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With labor shortage in Heilongjiang, workers head north to plant rice

By Tian Xuefei and Zhou Huiying in Harbin | China Daily | Updated: 2019-05-15 09:02

Migrant workers run to board a train from Suihua to Fuyuan, Heilongjiang province, on May 8. [Photo provided to CHINADAILY]

In the last two weeks, tens of thousands of migrant workers have climbed aboard trains at Suihua Railway Station in Heilongjiang province, hoping to take advantage of a seasonal window to earn extra money.

Because there are not enough local farmhands to plant rice seedlings on the Sanjiang Plain, groups of migrant workers descend on the area for several weeks each year. Most of them come from rural parts of Harbin, Qiqihar and Suihua, in Heilongjiang.

Because the climate is different on the plain, spring sowing can be done at a different time, giving many farmers in the region a chance to double up on planting - and income.

Since 2000, the special trains have transported 1.65 million migrant workers to and from the rice production areas of the province.

"Usually, the station's passenger volume is steady at around 7,000 a day, while it will reach 11,000 during the rice planting period," said Zhao Yesheng, director of Suihua Railway Station's passenger transport section.

"To avoid disorder, we have launched a series of measures, such as building a shelter on the square in front of the station for migrant workers to rest, and dispatching workers to lead them to enter the station and board the trains in an order manner."

Zhao, 47, has been working at the station for 27 years.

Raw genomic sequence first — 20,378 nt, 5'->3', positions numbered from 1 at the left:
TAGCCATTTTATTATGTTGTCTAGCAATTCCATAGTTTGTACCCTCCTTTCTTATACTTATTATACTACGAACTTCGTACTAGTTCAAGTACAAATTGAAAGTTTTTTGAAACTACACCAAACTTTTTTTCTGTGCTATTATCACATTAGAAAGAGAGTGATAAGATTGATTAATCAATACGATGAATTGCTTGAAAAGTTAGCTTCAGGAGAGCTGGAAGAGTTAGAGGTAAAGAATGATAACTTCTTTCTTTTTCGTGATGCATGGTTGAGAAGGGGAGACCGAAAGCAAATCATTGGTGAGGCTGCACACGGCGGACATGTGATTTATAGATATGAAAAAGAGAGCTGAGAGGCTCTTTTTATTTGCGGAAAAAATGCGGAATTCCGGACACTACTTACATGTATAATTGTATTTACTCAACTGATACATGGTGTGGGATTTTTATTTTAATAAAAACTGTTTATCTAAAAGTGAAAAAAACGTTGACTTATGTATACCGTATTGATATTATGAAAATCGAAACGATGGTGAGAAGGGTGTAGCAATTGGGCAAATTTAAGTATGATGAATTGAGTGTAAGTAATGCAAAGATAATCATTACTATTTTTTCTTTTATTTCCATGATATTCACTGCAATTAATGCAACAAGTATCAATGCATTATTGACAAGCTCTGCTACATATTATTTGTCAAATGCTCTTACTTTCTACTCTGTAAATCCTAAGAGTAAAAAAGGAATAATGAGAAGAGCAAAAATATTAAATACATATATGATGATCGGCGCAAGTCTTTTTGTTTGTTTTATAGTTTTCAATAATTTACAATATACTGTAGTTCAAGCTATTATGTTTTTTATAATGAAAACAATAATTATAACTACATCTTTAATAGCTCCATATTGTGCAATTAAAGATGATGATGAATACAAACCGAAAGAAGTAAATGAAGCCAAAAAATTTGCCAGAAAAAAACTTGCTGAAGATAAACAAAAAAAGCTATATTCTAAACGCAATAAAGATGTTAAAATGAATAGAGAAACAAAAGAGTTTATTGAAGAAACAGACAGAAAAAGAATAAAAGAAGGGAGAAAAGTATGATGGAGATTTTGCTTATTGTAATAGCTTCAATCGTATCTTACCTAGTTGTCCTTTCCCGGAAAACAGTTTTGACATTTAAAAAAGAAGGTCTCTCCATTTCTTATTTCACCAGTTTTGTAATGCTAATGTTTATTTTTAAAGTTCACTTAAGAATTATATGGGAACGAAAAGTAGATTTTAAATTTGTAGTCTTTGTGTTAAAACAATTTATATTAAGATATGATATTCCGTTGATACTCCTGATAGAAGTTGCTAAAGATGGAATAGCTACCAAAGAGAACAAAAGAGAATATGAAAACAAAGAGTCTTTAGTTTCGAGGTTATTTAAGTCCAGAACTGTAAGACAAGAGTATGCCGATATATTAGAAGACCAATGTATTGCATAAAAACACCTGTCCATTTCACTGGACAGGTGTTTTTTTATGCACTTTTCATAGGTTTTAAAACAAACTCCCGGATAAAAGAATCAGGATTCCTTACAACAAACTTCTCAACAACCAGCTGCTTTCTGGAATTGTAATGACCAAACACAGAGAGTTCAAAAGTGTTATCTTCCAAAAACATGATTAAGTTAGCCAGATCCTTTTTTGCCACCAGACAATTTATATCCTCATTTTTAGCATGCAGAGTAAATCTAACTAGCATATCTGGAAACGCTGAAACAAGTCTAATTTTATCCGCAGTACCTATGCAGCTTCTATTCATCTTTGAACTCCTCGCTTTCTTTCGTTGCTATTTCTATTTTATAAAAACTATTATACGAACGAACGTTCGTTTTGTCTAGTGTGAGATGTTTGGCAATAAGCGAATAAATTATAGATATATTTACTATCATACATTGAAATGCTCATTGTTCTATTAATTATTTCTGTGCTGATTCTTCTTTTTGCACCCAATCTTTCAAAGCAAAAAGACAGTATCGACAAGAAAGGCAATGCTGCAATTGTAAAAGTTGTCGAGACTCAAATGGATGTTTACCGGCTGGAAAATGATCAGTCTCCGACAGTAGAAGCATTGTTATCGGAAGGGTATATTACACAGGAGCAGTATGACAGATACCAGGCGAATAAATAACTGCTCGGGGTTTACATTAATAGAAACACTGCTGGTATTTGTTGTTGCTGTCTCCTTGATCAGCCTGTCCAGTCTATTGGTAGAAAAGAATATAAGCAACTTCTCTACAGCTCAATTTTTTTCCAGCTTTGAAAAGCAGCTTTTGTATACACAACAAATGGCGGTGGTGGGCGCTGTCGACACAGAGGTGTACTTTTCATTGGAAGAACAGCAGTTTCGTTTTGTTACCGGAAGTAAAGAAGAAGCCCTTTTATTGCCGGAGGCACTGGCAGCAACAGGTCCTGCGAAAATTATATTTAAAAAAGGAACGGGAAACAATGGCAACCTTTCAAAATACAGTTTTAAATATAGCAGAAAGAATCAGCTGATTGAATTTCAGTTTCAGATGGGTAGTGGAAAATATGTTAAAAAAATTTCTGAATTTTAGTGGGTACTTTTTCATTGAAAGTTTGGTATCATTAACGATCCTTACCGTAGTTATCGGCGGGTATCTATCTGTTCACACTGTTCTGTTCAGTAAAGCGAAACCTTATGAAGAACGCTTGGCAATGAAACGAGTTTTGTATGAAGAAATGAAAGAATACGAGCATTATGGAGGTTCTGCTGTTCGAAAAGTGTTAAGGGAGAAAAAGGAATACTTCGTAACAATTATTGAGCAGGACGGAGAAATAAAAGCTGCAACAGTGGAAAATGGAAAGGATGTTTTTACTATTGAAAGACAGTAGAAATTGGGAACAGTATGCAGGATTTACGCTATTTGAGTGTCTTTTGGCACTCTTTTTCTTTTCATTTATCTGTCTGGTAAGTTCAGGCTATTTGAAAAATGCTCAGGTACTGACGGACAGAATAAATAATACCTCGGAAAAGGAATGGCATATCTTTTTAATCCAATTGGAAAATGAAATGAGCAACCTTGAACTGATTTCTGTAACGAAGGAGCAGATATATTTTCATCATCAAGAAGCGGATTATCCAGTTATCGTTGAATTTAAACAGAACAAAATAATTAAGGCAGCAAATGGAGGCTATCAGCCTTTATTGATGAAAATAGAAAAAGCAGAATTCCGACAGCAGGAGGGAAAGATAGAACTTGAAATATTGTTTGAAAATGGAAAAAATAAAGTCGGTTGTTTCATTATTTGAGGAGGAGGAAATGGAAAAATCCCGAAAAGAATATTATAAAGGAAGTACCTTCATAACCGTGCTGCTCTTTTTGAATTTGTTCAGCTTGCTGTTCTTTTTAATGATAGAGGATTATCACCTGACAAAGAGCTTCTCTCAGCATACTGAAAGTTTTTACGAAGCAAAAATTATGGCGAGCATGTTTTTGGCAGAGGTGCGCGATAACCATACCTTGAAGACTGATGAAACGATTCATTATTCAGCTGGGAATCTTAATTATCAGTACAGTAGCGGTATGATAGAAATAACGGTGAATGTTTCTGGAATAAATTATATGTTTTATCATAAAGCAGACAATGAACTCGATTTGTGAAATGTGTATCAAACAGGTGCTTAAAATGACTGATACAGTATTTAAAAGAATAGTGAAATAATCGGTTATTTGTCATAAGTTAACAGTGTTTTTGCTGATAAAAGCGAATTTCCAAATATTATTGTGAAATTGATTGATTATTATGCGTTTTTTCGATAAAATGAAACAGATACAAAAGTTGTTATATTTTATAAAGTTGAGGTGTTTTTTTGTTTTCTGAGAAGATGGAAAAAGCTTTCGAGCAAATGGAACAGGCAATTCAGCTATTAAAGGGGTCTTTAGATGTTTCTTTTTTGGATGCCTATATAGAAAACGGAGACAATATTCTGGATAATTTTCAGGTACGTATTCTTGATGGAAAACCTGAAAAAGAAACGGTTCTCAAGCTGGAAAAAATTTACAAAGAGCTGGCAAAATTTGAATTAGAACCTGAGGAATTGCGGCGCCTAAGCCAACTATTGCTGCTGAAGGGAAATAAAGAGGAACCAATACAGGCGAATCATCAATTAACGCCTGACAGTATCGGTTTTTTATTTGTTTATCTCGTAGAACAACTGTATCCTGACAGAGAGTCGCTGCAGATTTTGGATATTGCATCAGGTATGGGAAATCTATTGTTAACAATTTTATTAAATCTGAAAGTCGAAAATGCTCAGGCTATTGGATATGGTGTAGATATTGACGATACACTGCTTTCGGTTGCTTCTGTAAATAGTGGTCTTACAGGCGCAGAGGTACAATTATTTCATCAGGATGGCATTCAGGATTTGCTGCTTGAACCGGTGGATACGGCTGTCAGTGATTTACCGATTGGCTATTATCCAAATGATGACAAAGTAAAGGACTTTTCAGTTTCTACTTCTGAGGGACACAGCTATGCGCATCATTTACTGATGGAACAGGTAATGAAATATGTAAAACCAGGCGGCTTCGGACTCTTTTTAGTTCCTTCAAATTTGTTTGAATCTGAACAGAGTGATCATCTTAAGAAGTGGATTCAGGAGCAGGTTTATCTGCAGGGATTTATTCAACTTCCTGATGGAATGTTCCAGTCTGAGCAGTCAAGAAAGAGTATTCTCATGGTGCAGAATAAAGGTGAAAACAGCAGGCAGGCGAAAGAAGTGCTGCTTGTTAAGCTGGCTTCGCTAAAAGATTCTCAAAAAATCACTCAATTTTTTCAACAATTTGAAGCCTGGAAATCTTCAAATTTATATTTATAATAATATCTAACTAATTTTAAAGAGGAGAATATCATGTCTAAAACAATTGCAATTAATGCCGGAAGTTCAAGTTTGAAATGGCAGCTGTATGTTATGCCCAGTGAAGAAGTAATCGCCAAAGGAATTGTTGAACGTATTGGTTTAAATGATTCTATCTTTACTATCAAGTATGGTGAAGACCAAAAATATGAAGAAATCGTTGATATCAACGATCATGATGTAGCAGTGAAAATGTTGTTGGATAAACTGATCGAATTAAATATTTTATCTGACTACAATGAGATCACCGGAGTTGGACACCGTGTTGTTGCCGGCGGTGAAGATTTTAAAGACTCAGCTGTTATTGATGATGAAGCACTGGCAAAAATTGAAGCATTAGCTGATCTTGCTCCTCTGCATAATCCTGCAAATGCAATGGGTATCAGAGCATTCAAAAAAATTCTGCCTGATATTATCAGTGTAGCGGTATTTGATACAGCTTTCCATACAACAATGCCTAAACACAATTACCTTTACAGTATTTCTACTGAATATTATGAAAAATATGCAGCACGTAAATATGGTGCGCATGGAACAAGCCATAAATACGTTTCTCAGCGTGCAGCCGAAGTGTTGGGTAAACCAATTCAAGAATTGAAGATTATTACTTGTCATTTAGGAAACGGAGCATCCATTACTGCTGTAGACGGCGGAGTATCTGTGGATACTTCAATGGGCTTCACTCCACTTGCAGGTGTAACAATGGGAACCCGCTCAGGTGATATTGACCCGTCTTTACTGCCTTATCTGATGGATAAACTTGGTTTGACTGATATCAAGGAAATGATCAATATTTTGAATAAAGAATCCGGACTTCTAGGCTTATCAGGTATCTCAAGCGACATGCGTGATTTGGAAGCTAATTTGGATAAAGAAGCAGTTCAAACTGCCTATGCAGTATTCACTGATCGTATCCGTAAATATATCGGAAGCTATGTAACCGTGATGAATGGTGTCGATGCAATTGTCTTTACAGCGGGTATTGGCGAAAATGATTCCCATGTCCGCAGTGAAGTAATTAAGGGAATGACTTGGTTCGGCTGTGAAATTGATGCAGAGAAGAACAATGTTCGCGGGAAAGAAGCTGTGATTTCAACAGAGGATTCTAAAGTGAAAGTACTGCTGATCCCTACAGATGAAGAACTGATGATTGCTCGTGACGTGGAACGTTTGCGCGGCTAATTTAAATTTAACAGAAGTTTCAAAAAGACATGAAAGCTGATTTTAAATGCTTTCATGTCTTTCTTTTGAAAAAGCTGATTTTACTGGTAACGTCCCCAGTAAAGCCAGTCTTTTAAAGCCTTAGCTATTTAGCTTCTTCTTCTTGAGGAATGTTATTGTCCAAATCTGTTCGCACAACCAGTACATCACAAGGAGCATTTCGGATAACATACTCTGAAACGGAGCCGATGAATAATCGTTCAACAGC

Since 2003, the station has sent tickets to surrounding villages and towns in advance of planting season.

"Many farmers have also learned how to buy tickets online and long lines are no longer seen," he said.

Shi Xia, 58, a farmer from Honger village, was one of the workers taking the train during the planting season.

"I have come to the farm every spring since 2011. There are 10 people from our village on this train this year, and we will do the same work planting rice seedlings for the next 20 days," she said. "Everyone can get 350 yuan ($51) per day, and we can make about 7,000 yuan by the time we go home. That's much more than I can earn at home."

Huang Yan, 32, who rents 28 hectares on the Jiangchuan Farm in the province, is looking forward to finishing the work with the help of the five migrant workers he hired from Suihua.

Jiangchuan, a State-owned rice farm on the Sanjiang Plain, has 20,000 hectares of arable land that are used to grow rice.

"Every year, our farm needs about 4,000 workers to plant rice seedlings. Most of them are hired from areas outside the plain," said Zhang Lei, head of the farm's publicity department. "Although mechanized agriculture has greatly increased in recent years, lots of work still relies heavily on manual labor, such as transporting rice seedlings, placing them on paddy transplanters and working in the areas that the machines can't reach."

"Last year, the income from my rice acreage reached 600,000 yuan, yielding a 100,000 yuan profit. I hope the planting of rice seedlings will go well this year and that we can reap an abundant harvest in the fall," Huang said.

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